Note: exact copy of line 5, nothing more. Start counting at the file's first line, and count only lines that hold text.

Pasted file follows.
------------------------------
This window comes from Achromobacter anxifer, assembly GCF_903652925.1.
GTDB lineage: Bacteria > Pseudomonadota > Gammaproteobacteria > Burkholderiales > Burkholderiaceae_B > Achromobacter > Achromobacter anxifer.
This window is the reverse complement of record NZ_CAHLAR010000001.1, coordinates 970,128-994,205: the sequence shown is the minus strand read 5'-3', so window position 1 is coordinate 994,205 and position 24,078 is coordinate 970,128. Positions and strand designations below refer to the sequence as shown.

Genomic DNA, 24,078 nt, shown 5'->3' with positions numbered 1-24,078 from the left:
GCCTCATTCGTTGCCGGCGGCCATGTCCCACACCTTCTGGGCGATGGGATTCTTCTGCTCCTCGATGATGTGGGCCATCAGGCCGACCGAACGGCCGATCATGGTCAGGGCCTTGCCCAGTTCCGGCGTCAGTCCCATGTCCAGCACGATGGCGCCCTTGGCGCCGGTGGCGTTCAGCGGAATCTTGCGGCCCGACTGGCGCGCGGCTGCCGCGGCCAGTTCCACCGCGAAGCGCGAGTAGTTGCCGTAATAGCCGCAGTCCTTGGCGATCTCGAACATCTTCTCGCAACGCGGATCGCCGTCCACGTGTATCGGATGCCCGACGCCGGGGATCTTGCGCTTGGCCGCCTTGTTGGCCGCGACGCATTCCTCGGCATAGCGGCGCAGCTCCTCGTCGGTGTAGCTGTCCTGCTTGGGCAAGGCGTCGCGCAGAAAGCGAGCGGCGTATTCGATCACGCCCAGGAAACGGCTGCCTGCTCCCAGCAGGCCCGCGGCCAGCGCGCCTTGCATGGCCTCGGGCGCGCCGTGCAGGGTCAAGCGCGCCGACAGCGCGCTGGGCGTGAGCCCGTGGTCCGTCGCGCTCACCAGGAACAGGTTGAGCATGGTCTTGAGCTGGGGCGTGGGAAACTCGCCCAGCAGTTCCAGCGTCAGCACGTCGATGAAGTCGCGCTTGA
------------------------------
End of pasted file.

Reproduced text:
GCCTCATTCGTTGCCGGCGGCCATGTCCCACACCTTCTGGGCGATGGGATTCTTCTGCTCCTCGATGATGTGGGCCATCAGGCCGACCGAACGGCCGATCATGGTCAGGGCCTTGCCCAGTTCCGGCGTCAGTCCCATGTCCAGCACGATGGCGCCCTTGGCGCCGGTGGCGTTCAGCGGAATCTTGCGGCCCGACTGGCGCGCGGCTGCCGCGGCCAGTTCCACCGCGAAGCGCGAGTAGTTGCCGTAATAGCCGCAGTCCTTGGCGATCTCGAACATCTTCTCGCAACGCGGATCGCCGTCCACGTGTATCGGATGCCCGACGCCGGGGATCTTGCGCTTGGCCGCCTTGTTGGCCGCGACGCATTCCTCGGCATAGCGGCGCAGCTCCTCGTCGGTGTAGCTGTCCTGCTTGGGCAAGGCGTCGCGCAGAAAGCGAGCGGCGTATTCGATCACGCCCAGGAAACGGCTGCCTGCTCCCAGCAGGCCCGCGGCCAGCGCGCCTTGCATGGCCTCGGGCGCGCCGTGCAGGGTCAAGCGCGCCGACAGCGCGCTGGGCGTGAGCCCGTGGTCCGTCGCGCTCACCAGGAACAGGTTGAGCATGGTCTTGAGCTGGGGCGTGGGAAACTCGCCCAGCAGTTCCAGCGTCAGCACGTCGATGAAGTCGCGCTTGA